How Did Hector and Yolanda Meet?

A chain link fence is visible through sections of the border fence.

February 15, 2019
Assistant Professor Joe Johnston, Sociology

Joe Johston was one of the faculty members who accompanied students on a Justice in January trip to the US-Mexico border in 2019. 

Yolanda is the founder of DREAMers’ MOMS, a support organization for mothers who have been deported from the United States. Hector operates the Deported Veterans Support House for U.S. military veterans, who have been deported from the U.S. After their chance encounter in Tijuana, Mexico in 2014, they began renting a space which has offered support to hundreds of veterans and mothers over the ensuing years.

How did they end up in Tijuana?

Yolanda was deported in January 2011. Yolanda had lived in the United States for 18 years prior to her departure. She was deported after calling the police because she was being physically abused by her partner. Yolanda did not think about her undocumented status before making the call. For the last eight years she has been attempting to obtain a U visa—for victims of substantial mental or physical abuse while in the U.S.—to see her two children again, who live in the U.S.

When Yolanda was deported she tormented herself with the thought: “I’m the only one.” Over the last near-decade, she has met and provided counsel and support for hundreds of other mothers who all believed they “were the only one.”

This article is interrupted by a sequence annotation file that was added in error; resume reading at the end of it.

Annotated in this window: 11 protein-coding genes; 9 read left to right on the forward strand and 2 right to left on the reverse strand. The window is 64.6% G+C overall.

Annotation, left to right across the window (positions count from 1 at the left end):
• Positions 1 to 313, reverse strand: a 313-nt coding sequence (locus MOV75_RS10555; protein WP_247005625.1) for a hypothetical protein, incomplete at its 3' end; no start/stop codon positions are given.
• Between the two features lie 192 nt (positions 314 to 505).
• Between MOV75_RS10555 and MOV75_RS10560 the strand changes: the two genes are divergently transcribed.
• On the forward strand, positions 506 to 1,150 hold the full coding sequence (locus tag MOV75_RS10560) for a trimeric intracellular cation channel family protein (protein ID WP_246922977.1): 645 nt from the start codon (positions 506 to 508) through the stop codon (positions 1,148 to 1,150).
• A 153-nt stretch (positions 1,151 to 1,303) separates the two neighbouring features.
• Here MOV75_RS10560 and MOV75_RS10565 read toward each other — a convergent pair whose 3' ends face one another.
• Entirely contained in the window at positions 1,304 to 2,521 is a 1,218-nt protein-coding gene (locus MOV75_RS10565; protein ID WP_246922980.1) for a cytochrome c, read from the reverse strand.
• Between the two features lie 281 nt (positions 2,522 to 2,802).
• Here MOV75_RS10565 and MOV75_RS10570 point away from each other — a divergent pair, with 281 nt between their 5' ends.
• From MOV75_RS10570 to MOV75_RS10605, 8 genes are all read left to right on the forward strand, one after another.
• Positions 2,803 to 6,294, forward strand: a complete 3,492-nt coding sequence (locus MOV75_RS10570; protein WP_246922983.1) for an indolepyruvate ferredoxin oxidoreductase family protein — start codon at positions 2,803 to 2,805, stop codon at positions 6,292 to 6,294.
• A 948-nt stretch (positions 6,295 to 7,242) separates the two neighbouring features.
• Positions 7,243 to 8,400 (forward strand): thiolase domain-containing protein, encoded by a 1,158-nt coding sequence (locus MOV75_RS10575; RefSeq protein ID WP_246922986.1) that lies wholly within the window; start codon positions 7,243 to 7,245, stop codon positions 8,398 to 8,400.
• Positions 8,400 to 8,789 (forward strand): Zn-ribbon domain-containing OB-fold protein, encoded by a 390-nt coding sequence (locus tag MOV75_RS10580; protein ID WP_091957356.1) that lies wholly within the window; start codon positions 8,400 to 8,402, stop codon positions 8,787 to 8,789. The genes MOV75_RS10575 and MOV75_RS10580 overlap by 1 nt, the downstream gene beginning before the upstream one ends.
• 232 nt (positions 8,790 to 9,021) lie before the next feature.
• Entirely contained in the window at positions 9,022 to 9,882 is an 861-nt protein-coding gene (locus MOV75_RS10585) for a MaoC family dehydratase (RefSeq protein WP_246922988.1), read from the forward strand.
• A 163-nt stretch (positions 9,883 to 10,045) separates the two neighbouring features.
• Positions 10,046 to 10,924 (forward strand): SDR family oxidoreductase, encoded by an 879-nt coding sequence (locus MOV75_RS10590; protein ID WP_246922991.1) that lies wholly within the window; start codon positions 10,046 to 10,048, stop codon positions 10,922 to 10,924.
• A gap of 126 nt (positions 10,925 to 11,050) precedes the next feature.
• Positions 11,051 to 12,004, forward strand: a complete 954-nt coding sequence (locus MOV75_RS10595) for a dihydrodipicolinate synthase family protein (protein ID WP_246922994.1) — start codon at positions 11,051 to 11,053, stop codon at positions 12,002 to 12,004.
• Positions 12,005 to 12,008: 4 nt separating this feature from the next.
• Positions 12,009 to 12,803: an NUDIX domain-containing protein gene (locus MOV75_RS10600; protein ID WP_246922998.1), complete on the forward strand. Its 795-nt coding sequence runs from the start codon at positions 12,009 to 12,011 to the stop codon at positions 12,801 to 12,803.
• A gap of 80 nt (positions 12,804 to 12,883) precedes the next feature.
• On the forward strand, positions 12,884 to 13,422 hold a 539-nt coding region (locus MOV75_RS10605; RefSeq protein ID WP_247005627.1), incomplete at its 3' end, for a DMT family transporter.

The Us-Mexico border wall extends into the Pacific Ocean.

Hector joined the U.S. Army at 17, assuming that one benefit of his service would be U.S. citizenship. After six years in the 82nd Airborne, Hector was honorably discharged in 2001. Shortly thereafter, Hector spent two years in prison for a weapon charge, spent a year in detention, and then was deported. After many years of activism, he recently received a pardon from California Governor Jerry Brown to return home to the U.S. to be reunited with his daughter.

As I sat listening to Yolanda and Hector on the last two Justice in January trips, I couldn’t help but think of important U.S. policies and political decisions that increased the possibility that Hector and Yolanda might meet. The militarization of the border and the creation of Immigration and Customs Enforcement increased the chances that Yolanda would be deported, and could not return to see her children. The slew of U.S. military interventions in recent decades meant we needed more military personnel to serve, like Hector. And, the U.S.’s “War on Drugs” has led to far more felony convictions for drug possessions—the number one reason military veterans are deported from the U.S.

Kino Border Initiative is a non-profit focused on humanizing, accompanying, and complicating the issue of immigration across the U.S.-Mexico. The fact that Yolanda and Hector met, and have done such phenomenal work for other veterans and mothers is inspiring: a model for perseverance in the face of trauma. And, yet, I can’t help but have the complicated feeling of wishing for an alternative world where they never met at all.